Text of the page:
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Chris Whitley – War Crime Blues

 
War Crime Blues

Chris Whitley caught my attention back in ’91 with a brilliant album called Living With the Law. He’s done a lot of things since. His sound has definitely gotten rougher, with stops at the industrial music shop. But he’s still rooted heavily in the blues. Thankfully, he’s not a slave to traditional blues and isn’t afraid to take things a little off the beaten path.
War Crime Blues is one of two new albums by Whitley (the other is Weed). You can only pick them up at shows and online. It’s just him, his guitar and a stomping board. His reinvention of the blues takes many different directions. But with Whitley, it’s not so much always the sound alone. It’s the sound and the feel. Sometimes (well, many times) it’s a feeling of dread. The de-tuned nastiness of “Ghost Dance,” mixed with the John Lee Hooker-style boogie, is indeed ghostly. His take on Lou Reed’s “I Can’t Stand It” is filled with urgency and longing. “White Rider” with its tinny, odd, guitar sounds, creates an atmosphere you may not know much about, but you don’t want to be around that situation, if you know what I mean.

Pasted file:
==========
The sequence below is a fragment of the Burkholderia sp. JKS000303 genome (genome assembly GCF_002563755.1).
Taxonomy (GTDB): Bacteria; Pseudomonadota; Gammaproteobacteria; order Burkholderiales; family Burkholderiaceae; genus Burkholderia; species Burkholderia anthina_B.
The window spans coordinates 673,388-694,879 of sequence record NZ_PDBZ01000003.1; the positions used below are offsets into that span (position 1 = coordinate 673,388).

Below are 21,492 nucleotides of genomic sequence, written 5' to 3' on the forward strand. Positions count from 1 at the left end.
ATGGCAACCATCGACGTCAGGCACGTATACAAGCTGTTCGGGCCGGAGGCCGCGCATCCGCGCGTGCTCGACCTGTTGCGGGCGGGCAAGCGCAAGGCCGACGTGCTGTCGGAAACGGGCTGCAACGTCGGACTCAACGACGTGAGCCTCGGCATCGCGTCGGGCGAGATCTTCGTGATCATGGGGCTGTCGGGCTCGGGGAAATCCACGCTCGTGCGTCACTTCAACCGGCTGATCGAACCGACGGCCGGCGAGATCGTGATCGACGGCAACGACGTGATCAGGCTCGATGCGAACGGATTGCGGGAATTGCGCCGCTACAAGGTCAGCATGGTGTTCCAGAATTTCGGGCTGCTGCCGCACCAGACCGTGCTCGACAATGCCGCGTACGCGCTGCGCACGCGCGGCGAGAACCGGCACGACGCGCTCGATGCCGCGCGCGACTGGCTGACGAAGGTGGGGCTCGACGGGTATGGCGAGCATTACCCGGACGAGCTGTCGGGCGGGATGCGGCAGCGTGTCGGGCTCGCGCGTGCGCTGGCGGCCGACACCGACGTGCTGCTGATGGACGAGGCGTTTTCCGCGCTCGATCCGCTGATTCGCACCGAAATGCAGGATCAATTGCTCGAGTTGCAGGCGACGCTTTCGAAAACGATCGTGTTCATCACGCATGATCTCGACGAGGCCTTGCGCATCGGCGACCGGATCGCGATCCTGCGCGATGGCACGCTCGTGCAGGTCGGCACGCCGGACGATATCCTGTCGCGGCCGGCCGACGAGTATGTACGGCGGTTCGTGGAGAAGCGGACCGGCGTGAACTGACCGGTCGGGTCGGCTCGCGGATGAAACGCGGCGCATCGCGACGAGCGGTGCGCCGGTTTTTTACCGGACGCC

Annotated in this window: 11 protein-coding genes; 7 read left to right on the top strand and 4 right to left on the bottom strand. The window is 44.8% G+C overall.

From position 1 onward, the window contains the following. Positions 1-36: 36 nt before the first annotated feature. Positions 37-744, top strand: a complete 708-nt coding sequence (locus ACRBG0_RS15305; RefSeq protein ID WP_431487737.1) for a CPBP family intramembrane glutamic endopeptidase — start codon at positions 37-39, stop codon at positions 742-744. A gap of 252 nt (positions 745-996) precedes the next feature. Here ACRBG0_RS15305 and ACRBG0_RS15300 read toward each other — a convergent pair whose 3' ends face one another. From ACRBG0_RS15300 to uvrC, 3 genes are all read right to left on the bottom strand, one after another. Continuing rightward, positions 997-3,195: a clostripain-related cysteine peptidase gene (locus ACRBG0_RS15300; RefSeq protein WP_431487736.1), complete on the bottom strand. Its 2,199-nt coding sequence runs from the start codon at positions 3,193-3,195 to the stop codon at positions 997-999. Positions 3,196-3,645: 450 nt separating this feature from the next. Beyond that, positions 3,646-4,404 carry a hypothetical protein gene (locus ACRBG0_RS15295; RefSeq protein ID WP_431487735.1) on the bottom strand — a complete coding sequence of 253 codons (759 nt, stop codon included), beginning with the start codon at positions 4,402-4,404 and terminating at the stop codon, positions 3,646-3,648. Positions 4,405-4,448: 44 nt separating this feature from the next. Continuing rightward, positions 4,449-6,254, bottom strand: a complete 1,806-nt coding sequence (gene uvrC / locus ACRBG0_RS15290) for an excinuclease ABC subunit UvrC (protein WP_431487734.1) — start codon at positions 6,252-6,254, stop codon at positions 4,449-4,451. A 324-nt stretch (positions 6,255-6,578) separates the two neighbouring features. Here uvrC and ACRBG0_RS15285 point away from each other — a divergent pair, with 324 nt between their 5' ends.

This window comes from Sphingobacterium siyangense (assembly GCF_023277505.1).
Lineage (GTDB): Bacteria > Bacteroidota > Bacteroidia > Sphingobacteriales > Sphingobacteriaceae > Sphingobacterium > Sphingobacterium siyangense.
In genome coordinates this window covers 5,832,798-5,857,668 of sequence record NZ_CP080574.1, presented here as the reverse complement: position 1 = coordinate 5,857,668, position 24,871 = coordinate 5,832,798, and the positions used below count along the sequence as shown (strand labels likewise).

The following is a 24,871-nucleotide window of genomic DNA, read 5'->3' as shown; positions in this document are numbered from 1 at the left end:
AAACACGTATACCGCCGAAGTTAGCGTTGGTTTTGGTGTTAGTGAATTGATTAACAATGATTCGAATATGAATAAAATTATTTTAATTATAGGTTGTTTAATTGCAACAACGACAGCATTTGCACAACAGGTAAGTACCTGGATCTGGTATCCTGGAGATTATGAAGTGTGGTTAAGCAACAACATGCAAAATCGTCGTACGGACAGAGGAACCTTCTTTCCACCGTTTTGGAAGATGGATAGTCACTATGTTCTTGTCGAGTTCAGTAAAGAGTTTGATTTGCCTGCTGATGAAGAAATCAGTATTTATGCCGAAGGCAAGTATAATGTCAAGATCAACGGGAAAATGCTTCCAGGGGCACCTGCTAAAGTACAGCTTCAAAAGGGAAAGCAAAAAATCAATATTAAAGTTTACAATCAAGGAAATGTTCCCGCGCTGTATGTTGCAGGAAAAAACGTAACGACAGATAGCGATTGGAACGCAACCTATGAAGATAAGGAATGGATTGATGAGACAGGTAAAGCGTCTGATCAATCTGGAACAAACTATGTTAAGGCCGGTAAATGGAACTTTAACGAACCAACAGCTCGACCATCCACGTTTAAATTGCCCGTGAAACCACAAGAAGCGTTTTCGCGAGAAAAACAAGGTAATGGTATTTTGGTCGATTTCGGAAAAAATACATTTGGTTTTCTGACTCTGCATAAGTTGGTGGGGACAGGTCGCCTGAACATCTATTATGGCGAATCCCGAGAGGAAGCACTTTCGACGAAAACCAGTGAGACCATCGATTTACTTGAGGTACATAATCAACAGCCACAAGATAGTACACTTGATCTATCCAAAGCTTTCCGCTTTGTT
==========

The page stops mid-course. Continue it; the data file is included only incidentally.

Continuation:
Whitley’s guitar playing is a wonderful mix, mostly old-fashioned country blues. His playing and songwriting are as exciting as anything I’ve heard in some time. His originals are tough and different, and his covers are unique and timely. Besides Reed’s tune, he also covers the Clash’s “The Call Up” and oddly enough, there’s a beautiful voice-only version of the classic “Nature Boy.” And Whitley sings it beautifully. Different, but not surprising. His vocals on everything range from ghostly to tough, and always fit the songs perfectly.
It’s hard to really catch the essence of what Whitely does in a review. He’s one of those guys, like Tom Waits, who has captured something in a bottle that nobody else has. It can be a challenging listen, but well worth it once you get there.

This article originally appeared in VG‘s Aug. ’04 issue. All copyrights are by the author and Vintage Guitar magazine. Unauthorized replication or use is strictly prohibited.

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